Impact on cardiometabolic risk of a weight loss intervention with higher protein from lean red meat: Combined results of 2 randomized controlled trials in obese middle-aged and older adults.
BACKGROUND: The recognized benefits of a higher protein diet on muscle mass and strength in older adults are tempered by concerns of the potentially negative cardiometabolic impact of dietary sources of animal protein. OBJECTIVE: The aim of this study was to explore the cardiometabolic impact of 2 weight reduction diets: a higher protein diet, providing balanced portions of lean beef and pork throughout the day, vs. a diet following the Recommended Daily Allowance level of protein in obese middle-aged and older adults. METHODS: Data from Measuring Eating, Activity and Strength: Understanding the Response-Using Protein and Protein Optimization in Women Enables Results-Using Protein were combined for the present analysis. Subjects were randomly assigned to a 6-month weight loss diet (500 kcal deficit) and prescribed a Recommended Daily Allowance level of protein (0.8 g protein/kg BW), control group, or a higher level of protein (1.2 g protein/kg BW), protein group. For the protein group, lean, high-quality protein was evenly distributed between meals or balanced throughout the day (30 g protein/meal). The following cardiometabolic markers were quantified by nuclear magnetic resonance spectroscopy: lipids, lipoproteins, GlycA, trimethylamine-N-oxide, betaine, branched-chain amino acids, and lipoprotein insulin resistance index scores. RESULTS: In both groups (control [n = 27] and protein [n = 53]), there were significant (P ≤ .05) changes from baseline in weight loss (-6.2% and -7.2%), distance walked (+53.1 and +75.0 meters), and fasting plasma glucose (-7.5 and -6.2 mg/dL), respectively. At endpoint, protein group had significantly (P ≤ .05) lower triglycerides (-17.3 mg/dL), large very-low-density lipoprotein particle concentration (VLDL-P; -1.2 nmol/L), total low-density lipoprotein particle concentration (LDL-P; -67.8 nmol/L), small LDL-P (-59.4 nmol/L) and lipoprotein insulin resistance index (-5.9), whereas control group had significantly (P ≤ .05) lower GlycA (-13.1 μmol/L), total VLDL-P (-7.9 nmol/L), and small VLDL-P (-7.0 nmol/L). Differences between groups were observed for small VLDL-P (P = .02) and protein intake (P < .0001). CONCLUSIONS: These findings suggest that a hypocaloric diet with either traditional (0.8 g/kg BW/d) or higher protein (1.2 g/kg BW/d; predominantly from lean red meat) content improves risk markers of cardiovascular disease and type II diabetes in obese middle-aged and older adults. Both diets were also associated with improved physical function, and neither had an adverse impact on cardiometabolic outcomes.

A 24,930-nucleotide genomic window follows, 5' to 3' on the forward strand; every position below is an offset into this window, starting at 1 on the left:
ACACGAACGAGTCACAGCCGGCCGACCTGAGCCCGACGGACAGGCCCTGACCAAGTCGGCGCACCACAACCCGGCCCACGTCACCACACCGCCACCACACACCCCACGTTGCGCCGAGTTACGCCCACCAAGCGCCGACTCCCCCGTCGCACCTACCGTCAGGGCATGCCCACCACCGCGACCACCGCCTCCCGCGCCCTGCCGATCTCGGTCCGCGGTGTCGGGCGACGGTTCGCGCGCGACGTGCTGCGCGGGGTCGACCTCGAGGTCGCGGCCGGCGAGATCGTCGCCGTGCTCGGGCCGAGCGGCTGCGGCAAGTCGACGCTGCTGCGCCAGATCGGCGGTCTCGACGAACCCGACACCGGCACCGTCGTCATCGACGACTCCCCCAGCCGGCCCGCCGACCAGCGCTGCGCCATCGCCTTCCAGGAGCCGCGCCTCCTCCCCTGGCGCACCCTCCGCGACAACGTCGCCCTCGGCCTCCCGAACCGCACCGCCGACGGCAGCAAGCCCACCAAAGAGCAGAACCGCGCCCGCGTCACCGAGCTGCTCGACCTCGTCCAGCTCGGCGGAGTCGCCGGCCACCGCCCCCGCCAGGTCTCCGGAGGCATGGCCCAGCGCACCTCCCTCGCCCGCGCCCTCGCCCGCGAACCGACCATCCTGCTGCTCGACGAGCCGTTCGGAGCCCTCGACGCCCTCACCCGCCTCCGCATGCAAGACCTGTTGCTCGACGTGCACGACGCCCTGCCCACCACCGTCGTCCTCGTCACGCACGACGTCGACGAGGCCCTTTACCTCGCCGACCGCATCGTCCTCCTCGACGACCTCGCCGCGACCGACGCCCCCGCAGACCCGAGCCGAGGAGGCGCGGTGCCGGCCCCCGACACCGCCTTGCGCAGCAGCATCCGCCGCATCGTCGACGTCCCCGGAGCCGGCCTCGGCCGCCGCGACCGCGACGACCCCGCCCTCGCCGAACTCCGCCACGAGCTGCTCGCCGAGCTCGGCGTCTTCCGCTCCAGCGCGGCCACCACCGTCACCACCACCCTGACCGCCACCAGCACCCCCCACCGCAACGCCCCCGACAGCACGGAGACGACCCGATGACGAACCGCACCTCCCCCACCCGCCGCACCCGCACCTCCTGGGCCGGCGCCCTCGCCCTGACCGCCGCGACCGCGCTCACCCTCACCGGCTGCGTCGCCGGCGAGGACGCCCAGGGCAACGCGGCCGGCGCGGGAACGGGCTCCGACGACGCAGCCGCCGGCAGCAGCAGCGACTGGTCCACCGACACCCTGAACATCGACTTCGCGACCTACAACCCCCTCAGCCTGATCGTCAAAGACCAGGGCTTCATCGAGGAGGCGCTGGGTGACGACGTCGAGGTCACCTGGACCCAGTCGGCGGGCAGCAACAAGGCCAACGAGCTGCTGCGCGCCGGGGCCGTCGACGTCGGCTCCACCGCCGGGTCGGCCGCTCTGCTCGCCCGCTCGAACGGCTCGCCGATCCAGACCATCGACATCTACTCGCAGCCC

Porter Starr, KN; Connelly, MA; Orenduff, MC; McDonald, SR; Sloane, R; Huffman, KM; Kraus, WE; Bales, CW
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